Climate Change: The Planet and Public Support are Cooling
SAN FRANCISCO, CA – The planet may be cooling after all. This is not the opinion of some flat earth advocate group. It's from BBC News. The report is has caused some stirring among climatologists.
In his article “What Happened to Global Warming?” (October 9, 2009) BBC Climate correspondent, Paul Hudson says that it may “come as a bit of a surprise, so too might that fact that the warmest year recorded globally was not in 2008 or 2007, but in 1998. But it is true. For the last 11 years we have not observed any increase in global temperatures.”
At the same time, a recent Gallup polls (May 29, 2009) shows public support for the view is also cooling. “The number of Americans who say the media have exaggerated global warming jumped to a record 41 percent in 2009, up from 35 percent a year ago.”
Further, global warming placed last among eight environmental concerns Gallup asked respondents to rank, with water pollution landing the top spot.
Back to the controversy. According to research conducted by Professor Don Easterbrook from Western Washington University last November, the oceans and global temperatures are correlated. The oceans, he says, have a cycle in which they warm and cool cyclically. The most important one is the Pacific decadal oscillation (PDO).
For much of the 1980s and 1990s, it was in a positive cycle, that means warmer than average. And observations have revealed that global temperatures were warm too. But in the last few years it has been losing its warmth and has recently started to cool down. These cycles in the past have lasted for nearly 30 years.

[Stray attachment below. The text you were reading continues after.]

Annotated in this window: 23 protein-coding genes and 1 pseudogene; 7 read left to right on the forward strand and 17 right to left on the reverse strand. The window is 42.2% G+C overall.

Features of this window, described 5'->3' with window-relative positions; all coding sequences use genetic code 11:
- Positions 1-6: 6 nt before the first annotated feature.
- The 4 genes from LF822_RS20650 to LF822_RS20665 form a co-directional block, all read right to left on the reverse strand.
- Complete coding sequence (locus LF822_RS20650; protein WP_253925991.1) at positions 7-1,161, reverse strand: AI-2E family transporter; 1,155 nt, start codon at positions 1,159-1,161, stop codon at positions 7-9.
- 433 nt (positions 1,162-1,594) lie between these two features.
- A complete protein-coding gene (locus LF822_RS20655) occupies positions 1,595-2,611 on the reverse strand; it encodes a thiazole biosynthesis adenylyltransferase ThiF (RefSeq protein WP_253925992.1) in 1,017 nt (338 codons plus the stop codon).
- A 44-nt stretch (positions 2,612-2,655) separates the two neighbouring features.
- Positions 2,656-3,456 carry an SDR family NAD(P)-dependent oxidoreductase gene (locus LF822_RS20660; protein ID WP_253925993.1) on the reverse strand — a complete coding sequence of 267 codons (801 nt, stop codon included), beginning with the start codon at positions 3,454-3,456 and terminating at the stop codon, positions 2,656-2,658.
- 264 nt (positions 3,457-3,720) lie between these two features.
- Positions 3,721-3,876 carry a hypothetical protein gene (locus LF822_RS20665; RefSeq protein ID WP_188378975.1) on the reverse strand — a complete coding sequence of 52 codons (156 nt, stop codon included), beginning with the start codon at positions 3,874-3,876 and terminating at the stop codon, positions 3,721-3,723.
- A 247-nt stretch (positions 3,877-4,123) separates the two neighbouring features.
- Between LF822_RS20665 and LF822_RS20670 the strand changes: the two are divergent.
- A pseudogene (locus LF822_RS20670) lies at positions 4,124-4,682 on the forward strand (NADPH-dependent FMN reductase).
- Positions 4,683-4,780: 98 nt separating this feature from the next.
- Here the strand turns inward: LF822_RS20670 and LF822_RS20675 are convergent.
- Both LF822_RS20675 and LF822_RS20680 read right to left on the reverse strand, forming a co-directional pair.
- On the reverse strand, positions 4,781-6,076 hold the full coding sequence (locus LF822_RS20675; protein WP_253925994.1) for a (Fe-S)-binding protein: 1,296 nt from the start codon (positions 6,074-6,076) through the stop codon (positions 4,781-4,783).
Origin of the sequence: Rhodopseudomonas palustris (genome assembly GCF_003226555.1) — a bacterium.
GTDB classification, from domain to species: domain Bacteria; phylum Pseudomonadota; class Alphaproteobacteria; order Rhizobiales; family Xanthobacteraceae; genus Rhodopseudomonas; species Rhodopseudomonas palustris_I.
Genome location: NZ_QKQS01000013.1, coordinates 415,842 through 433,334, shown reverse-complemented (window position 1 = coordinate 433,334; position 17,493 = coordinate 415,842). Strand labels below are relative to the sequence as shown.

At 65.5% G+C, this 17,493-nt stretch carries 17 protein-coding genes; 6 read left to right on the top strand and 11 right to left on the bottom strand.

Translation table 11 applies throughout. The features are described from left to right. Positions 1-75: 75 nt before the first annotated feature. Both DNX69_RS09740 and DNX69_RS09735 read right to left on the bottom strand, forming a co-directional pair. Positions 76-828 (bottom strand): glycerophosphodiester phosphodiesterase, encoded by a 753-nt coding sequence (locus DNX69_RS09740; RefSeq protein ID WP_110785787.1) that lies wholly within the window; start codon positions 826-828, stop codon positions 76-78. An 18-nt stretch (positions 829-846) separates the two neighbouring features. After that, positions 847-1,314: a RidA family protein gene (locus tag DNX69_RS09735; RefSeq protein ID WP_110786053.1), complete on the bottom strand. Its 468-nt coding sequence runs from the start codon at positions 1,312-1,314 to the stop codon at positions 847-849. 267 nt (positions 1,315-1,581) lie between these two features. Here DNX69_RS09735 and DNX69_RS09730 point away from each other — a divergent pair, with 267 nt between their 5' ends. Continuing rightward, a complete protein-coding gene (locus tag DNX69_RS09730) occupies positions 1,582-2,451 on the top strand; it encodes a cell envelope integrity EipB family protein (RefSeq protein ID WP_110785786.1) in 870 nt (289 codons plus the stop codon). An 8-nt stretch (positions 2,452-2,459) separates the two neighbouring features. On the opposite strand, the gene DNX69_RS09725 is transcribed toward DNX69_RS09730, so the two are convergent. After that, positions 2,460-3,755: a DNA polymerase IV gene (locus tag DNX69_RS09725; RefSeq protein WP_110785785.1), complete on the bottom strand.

So are we headed for global warming or cooling. We should recall the Time magazine 1974 feature that predicted the former (“Another Ice Age?”, June 24, 1974). “The earth's current climate is something of an anomaly; in the past 700,000 years, there have been at least seven major episodes of glaciers spreading over much of the planet. Temperatures have been as high as they are now only about 5% of the time.”
While we can’t be so sure about the direction of the planet’s climate, the view of American people is definitely cooling.
That Gallup poll showed global warming placed last among eight environmental concerns Gallup asked respondents to rank, with water pollution landing the top spot.
For the first time in 25 years of polling, more Americans care about economic growth than the environment. Just 42 percent of people surveyed said the environment takes precedence over growth, while 51 percent asserted expansion carries more weight. That reverses results from 2008, when 49 percent of respondents said the environment was paramount and 42 percent said economic growth came first.
Other polls confirm the change in public opinion. In a July Rasmussen poll, 56 percent said they didn't want to pay higher taxes or utility bills to generate clean energy and fight global warming. A January Pew poll placed global warming last among the top 20 priorities Americans have for 2009. Nos. 1 and 2? The economy and jobs.
All this is not good news cap-and-trade proposals, which are currently are on hold. Congressional proposals are predicted to knock off 1% from the country’s GDP, with loss of jobs, higher taxes and utility bills. A significant price to pay during a worldwide economic downturn and sluggish recovery --- which may be why the proposal is cooling off in Congressional limbo.